Panel Two: Apprenticeship

MODERATOR: Olaf Nielsen, Chair, Trades Development & Special Projects, Camosun College

Olaf Nielsen brings 37 years of experience working with Apprentices and as an Apprentice. After acquiring his Red Seal, Olaf worked as a contractor  for 11 years and directly sponsored numerous apprentices through to journey status. Following his work as a contractor Olaf went onto work for the Provincial Government of British Columbia (BC) as an Apprenticeship Counsellor/Advisor. Working with both employers and apprentices, provided the opportunity to understand the operational and administrative aspects of the Apprenticeship system in BC as well as learning the broader Inter-Provincial system as well. Since leaving that role, he has continued his work with Apprenticeship through his role with a public Post-Secondary trades training provider (Camosun College) as their Trades Development and Special Projects Chair. Olaf has led projects in support of Marine Industry workforce development and continues his passion of contributing to the ongoing success of trades training to meet the demands of industry, apprentices, and training providers.

SARAH WATTS-RYNARD, EXECUTIVE DIRECTOR, CANADIAN APPRENTICESHIP FORUM

The Canadian Apprenticeship Forum is a national, not-for-profit organization working with stakeholders in all regions of Canada. They influence pan-Canadian apprenticeship strategies through research, discussion and collaboration – sharing insights across trades, across sectors and across the country – to promote apprenticeship as an effective model for training and education.

Sarah Watts-Rynard has been Executive Director of the Canadian Apprenticeship Forum since October 2010. Her career features government, private sector and non-profit experience, largely focusing on operational and communications roles. Today, she oversees a team working to develop and deliver initiatives in support of Canada’s apprenticeship community. This work includes promoting skilled trades careers, undertaking research to inform evidence-based apprenticeship policy and practice, and connecting stakeholders through events designed to share best practices.

Apprenticeship is a premier example of work-integrated learning, designed around the concept of workplace mentoring and knowledge transfer. As an advocate of the skilled trades, Sarah works to encourage a better understanding of the high-level of competency and skill required by these careers and seeks to underline the value of tradespeople to Canada’s economy.

DAN SOUTHERN, MANAGER OF TALENT MANAGEMENT, SEASPAN

Dan joined Seaspan in 2013 and is currently the Manager, Talent Management with responsibilities for Talent Acquisition, Apprenticeship Programs, Immigration and Community Outreach across the company. Educated at the University of Portsmouth (UK), the home of the Royal Navy, returning to a marine setting seems full circle for him in playing a part of the regeneration of the Shipbuilding industry on Canada’s West Coast.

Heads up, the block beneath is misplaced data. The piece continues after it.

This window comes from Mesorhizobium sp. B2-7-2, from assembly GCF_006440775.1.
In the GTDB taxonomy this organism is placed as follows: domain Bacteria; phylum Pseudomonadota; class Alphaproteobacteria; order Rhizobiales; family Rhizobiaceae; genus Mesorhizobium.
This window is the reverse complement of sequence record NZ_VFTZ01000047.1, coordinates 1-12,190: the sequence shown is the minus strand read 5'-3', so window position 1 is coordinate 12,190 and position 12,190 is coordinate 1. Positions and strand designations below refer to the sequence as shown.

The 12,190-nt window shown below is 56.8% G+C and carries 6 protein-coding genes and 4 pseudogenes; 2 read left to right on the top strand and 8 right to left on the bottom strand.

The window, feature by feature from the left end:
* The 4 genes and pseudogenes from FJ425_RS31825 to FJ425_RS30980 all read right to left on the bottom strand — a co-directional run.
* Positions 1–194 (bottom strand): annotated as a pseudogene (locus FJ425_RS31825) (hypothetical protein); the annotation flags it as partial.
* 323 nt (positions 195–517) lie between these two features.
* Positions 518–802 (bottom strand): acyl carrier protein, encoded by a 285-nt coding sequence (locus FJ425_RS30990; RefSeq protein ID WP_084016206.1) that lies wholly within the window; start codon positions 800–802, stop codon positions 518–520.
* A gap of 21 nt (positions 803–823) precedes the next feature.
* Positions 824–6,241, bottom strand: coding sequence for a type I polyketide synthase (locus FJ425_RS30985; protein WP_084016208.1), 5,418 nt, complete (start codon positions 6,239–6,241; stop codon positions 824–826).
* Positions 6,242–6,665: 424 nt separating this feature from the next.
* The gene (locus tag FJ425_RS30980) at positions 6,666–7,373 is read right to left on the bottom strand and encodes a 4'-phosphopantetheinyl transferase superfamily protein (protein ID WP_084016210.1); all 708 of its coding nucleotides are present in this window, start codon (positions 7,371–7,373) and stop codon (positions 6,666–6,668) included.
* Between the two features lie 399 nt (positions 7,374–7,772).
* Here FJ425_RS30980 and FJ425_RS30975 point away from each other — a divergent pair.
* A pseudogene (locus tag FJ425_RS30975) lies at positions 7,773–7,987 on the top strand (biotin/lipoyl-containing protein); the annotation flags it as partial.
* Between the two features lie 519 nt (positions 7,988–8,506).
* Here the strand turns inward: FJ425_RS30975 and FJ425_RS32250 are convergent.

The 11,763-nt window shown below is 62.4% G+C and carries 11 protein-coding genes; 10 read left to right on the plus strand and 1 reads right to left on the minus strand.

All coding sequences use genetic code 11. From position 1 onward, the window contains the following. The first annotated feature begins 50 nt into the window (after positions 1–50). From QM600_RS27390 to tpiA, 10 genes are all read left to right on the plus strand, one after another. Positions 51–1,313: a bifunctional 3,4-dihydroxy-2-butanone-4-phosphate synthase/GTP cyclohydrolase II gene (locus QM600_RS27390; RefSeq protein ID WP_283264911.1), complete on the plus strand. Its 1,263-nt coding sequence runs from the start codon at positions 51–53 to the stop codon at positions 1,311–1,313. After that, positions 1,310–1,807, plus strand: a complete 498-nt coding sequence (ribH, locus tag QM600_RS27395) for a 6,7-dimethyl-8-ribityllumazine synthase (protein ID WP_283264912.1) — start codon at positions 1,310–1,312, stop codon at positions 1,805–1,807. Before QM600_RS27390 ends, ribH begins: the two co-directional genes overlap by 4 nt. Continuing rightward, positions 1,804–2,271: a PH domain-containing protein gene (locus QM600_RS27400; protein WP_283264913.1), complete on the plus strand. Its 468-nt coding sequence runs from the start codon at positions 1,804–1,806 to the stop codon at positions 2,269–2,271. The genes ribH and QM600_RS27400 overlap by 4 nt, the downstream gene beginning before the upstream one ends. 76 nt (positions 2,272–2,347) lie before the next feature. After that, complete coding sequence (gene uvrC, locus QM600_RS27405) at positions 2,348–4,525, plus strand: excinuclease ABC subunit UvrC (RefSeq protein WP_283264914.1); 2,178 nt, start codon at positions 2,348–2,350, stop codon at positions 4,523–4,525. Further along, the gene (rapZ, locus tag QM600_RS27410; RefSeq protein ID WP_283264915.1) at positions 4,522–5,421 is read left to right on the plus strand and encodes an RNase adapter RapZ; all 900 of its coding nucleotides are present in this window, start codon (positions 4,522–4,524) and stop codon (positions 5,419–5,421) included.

Over the last 10 years Dan has worked internationally and in Canada in both external recruitment consulting and internal capacities focusing on various industries.  Having moved to Canada from the UK in 2008 he fully understands – both personally and professionally – the challenges associated of moving talent around the world.   

Seaspan is an association of Canadian companies primarily involved in coastal marine transportation, shipdocking/ship escort, ship repair and shipbuilding services in Western North America.  Much of the need for the development of people stems from the Shipbuilding and Ship Repair businesses based in Vancouver and Victoria including work on significant Federally funded programs including the National Shipbuilding Strategy (NSS), Victoria In Service Support Contract (VISSC) and the recently completed Frigate Life Extension (FELEX) program. 

As Seaspan fosters and develops the next generation of Canadian Shipbuilders developing home grown talent will play an essential component of the company’s talent strategy.

DR. LUCY KANARY, DEAN OF TRADES AND TECHNOLOGY PROGRAMS, NSCC

Lucy Ellen graduated from St. Francis Xavier University with a Diploma in Engineering and continued on to Dalhousie University to obtain undergraduate and graduate degrees in Metallurgical Engineering.

Lucy Ellen has over 20 years of experience working with the public and private sector, providing product development, business advice and training to small and medium sized enterprises (SMEs) in the manufacturing, aerospace and construction sectors.  

Engineering, corporate development and academia have been a common thread throughout her professional journey.